Bachelor Of Science - Earth And Space Sciences: Geology
Class of 2013
What made you decide to get into geosciences?
I was originally a pre-engineering student. I liked the applied-science aspects of engineering but I had a hard time getting excited about the multi-year slog of preliminary coursework. Luckily I found myself advised by a wise civil engineering professor who suggested that I seek out coursework in fields that are complementary to civil engineering to make me a more versatile engineer in the long-run. I took one geology course (ESS 211) and was totally hooked, so I figured ESS was where I needed to be! The department community kept me engaged both academically and socially throughout my undergraduate career with opportunities to: attend academic field trips (Death Valley, Hawaii, the American Southwest, Southwestern Montana, and various places of geologic interest in the state of Washington), take part in undergraduate research, attend academic conferences, and be an undergraduate teaching assistant. The professors are really what make the program - they are laid back, fun-loving, adventurous, and always approachable, all while teaching rigorous courses and doing world-class science!
What was your favorite part of the ESS department?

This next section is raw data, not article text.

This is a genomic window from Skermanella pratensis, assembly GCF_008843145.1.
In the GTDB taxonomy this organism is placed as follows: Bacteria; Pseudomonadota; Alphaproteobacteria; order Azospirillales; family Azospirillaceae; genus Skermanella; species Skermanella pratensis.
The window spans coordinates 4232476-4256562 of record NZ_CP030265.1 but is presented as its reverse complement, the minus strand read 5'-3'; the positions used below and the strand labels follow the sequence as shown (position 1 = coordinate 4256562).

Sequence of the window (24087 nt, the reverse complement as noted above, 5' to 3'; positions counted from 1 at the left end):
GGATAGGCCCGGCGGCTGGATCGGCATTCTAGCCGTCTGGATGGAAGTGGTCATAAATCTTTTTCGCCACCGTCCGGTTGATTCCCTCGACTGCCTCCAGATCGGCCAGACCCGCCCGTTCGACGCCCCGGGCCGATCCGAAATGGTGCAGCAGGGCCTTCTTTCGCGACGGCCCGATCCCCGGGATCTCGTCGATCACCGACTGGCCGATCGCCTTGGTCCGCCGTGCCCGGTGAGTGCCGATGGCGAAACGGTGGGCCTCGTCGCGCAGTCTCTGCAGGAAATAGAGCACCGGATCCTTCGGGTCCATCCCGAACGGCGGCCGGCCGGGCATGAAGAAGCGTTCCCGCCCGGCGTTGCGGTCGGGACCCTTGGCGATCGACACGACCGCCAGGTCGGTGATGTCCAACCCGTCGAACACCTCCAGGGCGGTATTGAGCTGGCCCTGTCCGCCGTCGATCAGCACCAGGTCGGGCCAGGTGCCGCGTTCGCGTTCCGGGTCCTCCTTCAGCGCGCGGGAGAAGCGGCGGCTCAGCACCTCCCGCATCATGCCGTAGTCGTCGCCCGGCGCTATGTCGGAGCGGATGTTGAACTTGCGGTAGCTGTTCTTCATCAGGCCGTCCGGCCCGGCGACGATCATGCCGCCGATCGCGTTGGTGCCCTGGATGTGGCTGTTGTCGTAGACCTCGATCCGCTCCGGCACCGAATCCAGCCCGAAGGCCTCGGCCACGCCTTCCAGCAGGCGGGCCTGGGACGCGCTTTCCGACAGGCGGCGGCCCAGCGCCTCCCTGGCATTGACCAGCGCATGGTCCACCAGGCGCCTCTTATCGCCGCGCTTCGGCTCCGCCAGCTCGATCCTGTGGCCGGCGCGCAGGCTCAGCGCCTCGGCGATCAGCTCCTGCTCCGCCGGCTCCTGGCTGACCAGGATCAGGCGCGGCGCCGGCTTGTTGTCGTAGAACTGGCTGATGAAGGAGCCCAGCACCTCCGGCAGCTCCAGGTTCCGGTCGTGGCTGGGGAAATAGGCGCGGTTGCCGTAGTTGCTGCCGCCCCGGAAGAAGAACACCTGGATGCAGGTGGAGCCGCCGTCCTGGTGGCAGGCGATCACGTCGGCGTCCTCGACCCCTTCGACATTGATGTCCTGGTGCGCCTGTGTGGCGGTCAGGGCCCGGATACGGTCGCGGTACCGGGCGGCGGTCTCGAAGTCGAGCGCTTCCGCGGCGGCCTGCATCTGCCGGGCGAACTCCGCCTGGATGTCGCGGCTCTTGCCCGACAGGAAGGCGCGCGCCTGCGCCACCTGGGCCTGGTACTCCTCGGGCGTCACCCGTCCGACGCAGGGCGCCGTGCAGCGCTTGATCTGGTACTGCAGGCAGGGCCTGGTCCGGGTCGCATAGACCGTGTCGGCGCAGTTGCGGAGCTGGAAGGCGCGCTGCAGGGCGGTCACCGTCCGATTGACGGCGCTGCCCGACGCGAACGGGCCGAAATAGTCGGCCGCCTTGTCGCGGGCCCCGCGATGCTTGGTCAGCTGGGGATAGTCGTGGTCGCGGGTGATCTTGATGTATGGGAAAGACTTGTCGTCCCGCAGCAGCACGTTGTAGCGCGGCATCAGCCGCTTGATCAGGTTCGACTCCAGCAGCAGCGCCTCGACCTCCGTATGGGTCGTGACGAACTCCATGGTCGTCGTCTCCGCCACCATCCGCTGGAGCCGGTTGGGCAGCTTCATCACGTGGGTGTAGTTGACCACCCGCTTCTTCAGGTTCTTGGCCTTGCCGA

My favorite part about the major was applying the science in the field. I loved the coursework, but you really learn when you are out in the real world and nothing looks like the idealized examples you see in class. All the field trip opportunities were fantastic, but the best and most necessary applied work was the six-week field mapping course.
What are you doing now?
After graduating from the UW, I completed a Masters in Geoengineering at UC Berkeley. After graduating from UCB, I worked as a Senior Staff Engineer for a geotechnical consulting company (Fugro USA Land, Inc.) for a few years, and in January 2017 I joined the Geosciences Department at Pacific Gas & Electric (PG&E) as a Project Engineer/Geologist in San Francisco, California. The work I do is very interdisciplinary, applying both engineering geology and geotechnical engineering. Most of my work involves detecting, monitoring, and mitigating geohazards affecting utility assets such as roads, pipelines, and hydro facilities. I'm now a licensed professional geologist (PG) in California, and I plan to continue working toward becoming a certified engineering geologist (CEG).
Additional Contact Information
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